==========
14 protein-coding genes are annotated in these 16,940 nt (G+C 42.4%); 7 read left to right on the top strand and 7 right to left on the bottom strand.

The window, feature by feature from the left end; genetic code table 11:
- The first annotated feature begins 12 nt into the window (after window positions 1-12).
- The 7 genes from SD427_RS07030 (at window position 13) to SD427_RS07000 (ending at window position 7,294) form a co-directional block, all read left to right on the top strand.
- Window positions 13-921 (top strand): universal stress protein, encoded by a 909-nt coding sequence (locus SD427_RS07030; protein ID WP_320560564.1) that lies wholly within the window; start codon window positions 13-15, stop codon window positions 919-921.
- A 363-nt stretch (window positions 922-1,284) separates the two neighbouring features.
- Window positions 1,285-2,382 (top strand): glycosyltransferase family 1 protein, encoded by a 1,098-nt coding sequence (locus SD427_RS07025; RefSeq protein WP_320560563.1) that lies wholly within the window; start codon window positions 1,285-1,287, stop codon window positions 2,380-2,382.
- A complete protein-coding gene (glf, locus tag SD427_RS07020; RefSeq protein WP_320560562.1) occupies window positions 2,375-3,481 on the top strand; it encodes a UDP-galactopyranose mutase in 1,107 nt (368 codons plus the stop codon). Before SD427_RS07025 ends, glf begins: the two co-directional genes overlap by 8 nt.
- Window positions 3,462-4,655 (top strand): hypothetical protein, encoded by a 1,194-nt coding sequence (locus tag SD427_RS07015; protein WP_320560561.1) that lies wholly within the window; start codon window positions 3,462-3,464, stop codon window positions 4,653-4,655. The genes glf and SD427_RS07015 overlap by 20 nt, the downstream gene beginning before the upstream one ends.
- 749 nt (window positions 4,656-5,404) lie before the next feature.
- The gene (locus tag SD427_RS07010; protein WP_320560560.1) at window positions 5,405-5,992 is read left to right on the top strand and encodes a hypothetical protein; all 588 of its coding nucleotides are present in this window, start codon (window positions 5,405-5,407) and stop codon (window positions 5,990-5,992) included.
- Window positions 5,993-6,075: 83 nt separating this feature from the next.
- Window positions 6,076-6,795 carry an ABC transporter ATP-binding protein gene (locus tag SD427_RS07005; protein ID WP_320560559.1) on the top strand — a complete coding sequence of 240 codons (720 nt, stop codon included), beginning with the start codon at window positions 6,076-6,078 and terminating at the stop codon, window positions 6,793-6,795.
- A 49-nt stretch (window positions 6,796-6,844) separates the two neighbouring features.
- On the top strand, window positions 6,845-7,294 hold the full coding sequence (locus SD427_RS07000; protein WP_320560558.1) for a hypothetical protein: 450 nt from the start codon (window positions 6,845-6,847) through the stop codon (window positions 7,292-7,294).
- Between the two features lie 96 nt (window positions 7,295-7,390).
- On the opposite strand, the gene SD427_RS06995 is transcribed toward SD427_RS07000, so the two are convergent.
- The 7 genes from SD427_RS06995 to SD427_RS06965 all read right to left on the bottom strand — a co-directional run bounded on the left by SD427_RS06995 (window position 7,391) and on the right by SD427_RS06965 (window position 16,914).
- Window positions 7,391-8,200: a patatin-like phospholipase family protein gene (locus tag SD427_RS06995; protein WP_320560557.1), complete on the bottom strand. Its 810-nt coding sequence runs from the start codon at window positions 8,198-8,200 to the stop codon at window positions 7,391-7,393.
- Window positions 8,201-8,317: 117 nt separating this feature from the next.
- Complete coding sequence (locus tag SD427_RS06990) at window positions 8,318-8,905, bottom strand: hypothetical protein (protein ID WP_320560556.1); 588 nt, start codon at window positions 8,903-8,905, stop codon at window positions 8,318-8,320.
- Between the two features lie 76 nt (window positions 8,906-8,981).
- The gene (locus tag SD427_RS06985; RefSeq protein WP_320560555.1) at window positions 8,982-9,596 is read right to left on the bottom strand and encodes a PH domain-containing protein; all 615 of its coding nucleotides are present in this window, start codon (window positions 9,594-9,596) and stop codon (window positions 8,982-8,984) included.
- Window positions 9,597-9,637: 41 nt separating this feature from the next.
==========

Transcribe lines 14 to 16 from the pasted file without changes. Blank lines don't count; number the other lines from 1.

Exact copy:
- A 49-nt stretch (window positions 6,796-6,844) separates the two neighbouring features.
- On the top strand, window positions 6,845-7,294 hold the full coding sequence (locus SD427_RS07000; protein WP_320560558.1) for a hypothetical protein: 450 nt from the start codon (window positions 6,845-6,847) through the stop codon (window positions 7,292-7,294).
- Between the two features lie 96 nt (window positions 7,295-7,390).